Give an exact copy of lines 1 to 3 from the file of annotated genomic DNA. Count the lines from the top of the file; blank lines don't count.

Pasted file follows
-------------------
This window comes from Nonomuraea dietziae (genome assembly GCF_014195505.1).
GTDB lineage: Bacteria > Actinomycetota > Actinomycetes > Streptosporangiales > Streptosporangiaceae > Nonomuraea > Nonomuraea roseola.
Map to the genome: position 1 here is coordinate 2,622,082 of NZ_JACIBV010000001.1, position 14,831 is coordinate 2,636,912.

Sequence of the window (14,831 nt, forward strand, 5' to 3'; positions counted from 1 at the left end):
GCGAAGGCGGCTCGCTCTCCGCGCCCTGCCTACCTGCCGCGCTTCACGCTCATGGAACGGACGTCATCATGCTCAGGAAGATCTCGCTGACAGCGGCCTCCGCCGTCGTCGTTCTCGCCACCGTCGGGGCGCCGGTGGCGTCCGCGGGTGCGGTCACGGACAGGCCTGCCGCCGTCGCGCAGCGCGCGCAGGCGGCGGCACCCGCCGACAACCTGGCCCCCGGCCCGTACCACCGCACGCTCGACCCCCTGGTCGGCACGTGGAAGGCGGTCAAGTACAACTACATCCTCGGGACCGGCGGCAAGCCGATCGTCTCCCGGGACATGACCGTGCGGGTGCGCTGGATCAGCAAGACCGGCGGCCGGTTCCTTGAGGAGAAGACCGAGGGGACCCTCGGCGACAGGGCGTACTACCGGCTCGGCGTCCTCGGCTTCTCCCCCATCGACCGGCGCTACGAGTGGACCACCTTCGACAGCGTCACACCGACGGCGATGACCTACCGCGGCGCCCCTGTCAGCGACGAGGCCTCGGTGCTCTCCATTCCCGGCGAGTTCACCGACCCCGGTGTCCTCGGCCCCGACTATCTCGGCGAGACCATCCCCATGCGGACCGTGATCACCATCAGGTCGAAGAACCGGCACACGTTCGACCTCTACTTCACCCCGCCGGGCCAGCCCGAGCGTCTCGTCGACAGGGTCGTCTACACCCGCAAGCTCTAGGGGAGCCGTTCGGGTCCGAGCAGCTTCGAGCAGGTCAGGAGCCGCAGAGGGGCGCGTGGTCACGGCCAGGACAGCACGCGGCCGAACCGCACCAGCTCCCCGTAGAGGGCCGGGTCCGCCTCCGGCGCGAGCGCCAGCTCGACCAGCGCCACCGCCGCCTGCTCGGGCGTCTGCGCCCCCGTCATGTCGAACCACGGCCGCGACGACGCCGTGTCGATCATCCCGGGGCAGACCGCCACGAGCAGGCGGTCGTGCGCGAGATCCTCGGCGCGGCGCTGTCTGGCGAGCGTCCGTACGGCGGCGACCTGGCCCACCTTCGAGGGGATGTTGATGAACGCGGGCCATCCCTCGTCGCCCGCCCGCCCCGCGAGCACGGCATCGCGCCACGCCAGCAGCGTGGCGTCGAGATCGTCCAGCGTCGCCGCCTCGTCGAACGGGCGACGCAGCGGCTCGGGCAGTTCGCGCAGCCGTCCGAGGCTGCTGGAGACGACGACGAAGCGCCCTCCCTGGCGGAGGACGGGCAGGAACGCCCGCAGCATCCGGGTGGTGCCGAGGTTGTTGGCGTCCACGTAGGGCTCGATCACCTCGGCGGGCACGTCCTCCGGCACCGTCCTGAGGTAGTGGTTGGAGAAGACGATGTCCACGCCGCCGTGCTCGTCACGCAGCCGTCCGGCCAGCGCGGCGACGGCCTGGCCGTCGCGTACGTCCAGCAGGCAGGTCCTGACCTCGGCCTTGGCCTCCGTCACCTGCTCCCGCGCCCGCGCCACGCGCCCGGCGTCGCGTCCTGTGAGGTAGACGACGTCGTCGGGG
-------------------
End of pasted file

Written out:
This window comes from Nonomuraea dietziae (genome assembly GCF_014195505.1).
GTDB lineage: Bacteria > Actinomycetota > Actinomycetes > Streptosporangiales > Streptosporangiaceae > Nonomuraea > Nonomuraea roseola.
Map to the genome: position 1 here is coordinate 2,622,082 of NZ_JACIBV010000001.1, position 14,831 is coordinate 2,636,912.